Targeting FXR has been shown clinically to improve each of these three characteristics of NASH. The FXR agonist class for the treatment of NASH has evolved over time as drug developers have sought to harness its potential; however, each iteration to date has had limitations. The first generation of FXR agonists are derived from a bile acid chemical structure which has demonstrated dose-limiting side effects, including pruritus. However, a first generation FXR agonist with sustained FXR engagement has been shown to improve NASH in clinical trials.

The second generation of FXR agonists are based on non-bile acid chemical structures, but have shown transient engagement with FXR with once-daily dosing, which may limit efficacy. MET409 was purposefully designed to be an optimized next-generation FXR agonist with features of a non-bile acid chemical structure and sustained FXR engagement. With this profile, we believe MET409 has the potential to be a best-in-class NASH drug with a key differentiated safety and efficacy profile from other FXR agonists in development.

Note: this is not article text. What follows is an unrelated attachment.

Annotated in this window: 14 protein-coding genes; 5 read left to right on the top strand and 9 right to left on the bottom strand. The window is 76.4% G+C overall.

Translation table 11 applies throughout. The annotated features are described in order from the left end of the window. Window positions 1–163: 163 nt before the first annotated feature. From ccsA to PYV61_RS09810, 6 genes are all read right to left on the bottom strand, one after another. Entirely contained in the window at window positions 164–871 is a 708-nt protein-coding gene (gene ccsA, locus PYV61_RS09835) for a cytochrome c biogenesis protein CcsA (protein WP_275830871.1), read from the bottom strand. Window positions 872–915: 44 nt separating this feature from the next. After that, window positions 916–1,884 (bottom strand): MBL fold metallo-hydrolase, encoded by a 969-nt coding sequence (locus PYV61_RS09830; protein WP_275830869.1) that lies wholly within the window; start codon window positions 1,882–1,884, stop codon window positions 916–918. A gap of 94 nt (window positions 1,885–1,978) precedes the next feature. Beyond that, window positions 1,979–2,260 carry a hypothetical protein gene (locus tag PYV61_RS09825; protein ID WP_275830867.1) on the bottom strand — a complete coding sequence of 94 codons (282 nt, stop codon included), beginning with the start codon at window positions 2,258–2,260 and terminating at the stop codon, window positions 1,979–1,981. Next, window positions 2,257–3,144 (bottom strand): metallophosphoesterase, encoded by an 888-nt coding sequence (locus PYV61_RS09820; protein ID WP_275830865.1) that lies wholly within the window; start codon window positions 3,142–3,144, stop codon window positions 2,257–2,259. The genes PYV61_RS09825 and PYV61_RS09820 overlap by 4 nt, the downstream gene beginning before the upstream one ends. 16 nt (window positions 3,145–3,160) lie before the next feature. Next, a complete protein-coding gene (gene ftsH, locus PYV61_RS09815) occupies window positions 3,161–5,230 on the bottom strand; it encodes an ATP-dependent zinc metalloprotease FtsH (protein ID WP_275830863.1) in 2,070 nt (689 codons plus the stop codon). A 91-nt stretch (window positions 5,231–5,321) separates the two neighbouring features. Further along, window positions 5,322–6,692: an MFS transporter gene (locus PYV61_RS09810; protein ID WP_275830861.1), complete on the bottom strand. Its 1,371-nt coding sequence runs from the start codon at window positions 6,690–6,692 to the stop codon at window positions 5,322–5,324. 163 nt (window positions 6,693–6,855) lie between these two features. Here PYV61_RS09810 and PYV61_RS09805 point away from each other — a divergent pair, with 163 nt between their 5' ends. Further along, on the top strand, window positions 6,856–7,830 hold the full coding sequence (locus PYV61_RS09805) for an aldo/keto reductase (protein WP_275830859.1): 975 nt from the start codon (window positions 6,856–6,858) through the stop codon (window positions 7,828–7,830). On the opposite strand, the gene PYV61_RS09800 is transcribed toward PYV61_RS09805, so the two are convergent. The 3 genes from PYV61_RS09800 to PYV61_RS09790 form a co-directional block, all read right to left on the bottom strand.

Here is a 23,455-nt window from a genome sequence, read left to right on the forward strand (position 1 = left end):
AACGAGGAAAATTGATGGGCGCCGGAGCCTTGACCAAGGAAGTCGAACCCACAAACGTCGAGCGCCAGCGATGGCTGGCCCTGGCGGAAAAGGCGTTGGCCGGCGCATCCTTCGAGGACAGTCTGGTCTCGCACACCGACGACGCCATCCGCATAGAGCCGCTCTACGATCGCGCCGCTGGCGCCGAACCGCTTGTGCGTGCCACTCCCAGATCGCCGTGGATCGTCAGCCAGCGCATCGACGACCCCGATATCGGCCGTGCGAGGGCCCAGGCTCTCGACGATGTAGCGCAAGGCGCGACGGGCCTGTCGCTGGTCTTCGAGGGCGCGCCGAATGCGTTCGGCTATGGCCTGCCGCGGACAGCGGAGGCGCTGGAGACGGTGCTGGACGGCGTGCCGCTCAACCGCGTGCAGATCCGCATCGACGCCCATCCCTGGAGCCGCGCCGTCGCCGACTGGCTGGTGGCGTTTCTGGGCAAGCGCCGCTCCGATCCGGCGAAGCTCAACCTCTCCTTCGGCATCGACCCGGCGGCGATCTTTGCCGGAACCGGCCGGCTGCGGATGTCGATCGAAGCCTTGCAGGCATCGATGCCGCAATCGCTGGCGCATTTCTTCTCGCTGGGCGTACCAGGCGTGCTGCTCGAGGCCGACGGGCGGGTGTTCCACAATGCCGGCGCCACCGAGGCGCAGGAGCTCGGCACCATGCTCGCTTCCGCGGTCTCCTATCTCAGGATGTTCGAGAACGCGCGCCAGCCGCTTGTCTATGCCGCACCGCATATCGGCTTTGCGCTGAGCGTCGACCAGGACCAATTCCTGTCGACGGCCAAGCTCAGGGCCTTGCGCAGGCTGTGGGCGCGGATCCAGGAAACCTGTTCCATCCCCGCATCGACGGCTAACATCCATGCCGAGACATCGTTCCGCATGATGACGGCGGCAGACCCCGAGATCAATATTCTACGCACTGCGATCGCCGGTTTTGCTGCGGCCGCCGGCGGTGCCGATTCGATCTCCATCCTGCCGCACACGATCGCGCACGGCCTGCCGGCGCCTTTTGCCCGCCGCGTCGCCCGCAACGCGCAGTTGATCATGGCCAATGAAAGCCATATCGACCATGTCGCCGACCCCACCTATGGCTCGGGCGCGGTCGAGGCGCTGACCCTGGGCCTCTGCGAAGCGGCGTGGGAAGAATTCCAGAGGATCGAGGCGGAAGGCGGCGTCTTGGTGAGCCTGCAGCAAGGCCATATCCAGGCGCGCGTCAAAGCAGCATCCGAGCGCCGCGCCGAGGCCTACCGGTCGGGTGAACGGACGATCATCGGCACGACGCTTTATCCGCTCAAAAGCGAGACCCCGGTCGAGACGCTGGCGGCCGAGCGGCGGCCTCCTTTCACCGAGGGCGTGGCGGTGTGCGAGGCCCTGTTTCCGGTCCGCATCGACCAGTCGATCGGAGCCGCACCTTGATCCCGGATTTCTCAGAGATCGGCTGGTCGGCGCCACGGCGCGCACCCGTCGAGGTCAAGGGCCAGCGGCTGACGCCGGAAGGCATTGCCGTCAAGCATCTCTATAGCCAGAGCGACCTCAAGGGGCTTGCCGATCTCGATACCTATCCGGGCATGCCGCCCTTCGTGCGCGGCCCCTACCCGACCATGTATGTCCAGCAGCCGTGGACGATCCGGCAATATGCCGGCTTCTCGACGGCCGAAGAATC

FXR in GI Diseases

Irritable Bowel Syndrome with Diarrhea (IBS-D)

We also plan to develop MET409 as a potential first-in-class FXR agonist for GI diseases affecting large patient populations with high unmet needs. IBS-D is a functional GI disease whereby patients experience diarrhea and abdominal discomfort or pain.

IBS-D affects up to an estimated 4% of the adult population in major markets, with an estimated nine million patients in the United States as of 2013.